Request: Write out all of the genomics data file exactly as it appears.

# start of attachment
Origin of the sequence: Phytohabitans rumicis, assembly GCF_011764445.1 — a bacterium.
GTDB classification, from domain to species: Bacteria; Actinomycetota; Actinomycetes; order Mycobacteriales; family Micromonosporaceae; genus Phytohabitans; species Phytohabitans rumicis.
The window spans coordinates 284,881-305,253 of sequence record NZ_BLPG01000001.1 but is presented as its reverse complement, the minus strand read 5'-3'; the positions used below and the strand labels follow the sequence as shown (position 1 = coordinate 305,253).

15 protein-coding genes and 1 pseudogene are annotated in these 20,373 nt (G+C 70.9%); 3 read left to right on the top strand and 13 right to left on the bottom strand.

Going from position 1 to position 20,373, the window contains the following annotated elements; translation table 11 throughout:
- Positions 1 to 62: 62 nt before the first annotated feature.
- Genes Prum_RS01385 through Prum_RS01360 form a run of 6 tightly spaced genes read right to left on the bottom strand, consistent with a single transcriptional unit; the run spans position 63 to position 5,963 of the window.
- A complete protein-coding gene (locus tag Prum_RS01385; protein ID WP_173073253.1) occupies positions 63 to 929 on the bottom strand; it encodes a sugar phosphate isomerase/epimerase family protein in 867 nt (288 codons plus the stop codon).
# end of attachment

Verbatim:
Origin of the sequence: Phytohabitans rumicis, assembly GCF_011764445.1 — a bacterium.
GTDB classification, from domain to species: Bacteria; Actinomycetota; Actinomycetes; order Mycobacteriales; family Micromonosporaceae; genus Phytohabitans; species Phytohabitans rumicis.
The window spans coordinates 284,881-305,253 of sequence record NZ_BLPG01000001.1 but is presented as its reverse complement, the minus strand read 5'-3'; the positions used below and the strand labels follow the sequence as shown (position 1 = coordinate 305,253).

15 protein-coding genes and 1 pseudogene are annotated in these 20,373 nt (G+C 70.9%); 3 read left to right on the top strand and 13 right to left on the bottom strand.

Going from position 1 to position 20,373, the window contains the following annotated elements; translation table 11 throughout:
- Positions 1 to 62: 62 nt before the first annotated feature.
- Genes Prum_RS01385 through Prum_RS01360 form a run of 6 tightly spaced genes read right to left on the bottom strand, consistent with a single transcriptional unit; the run spans position 63 to position 5,963 of the window.
- A complete protein-coding gene (locus tag Prum_RS01385; protein ID WP_173073253.1) occupies positions 63 to 929 on the bottom strand; it encodes a sugar phosphate isomerase/epimerase family protein in 867 nt (288 codons plus the stop codon).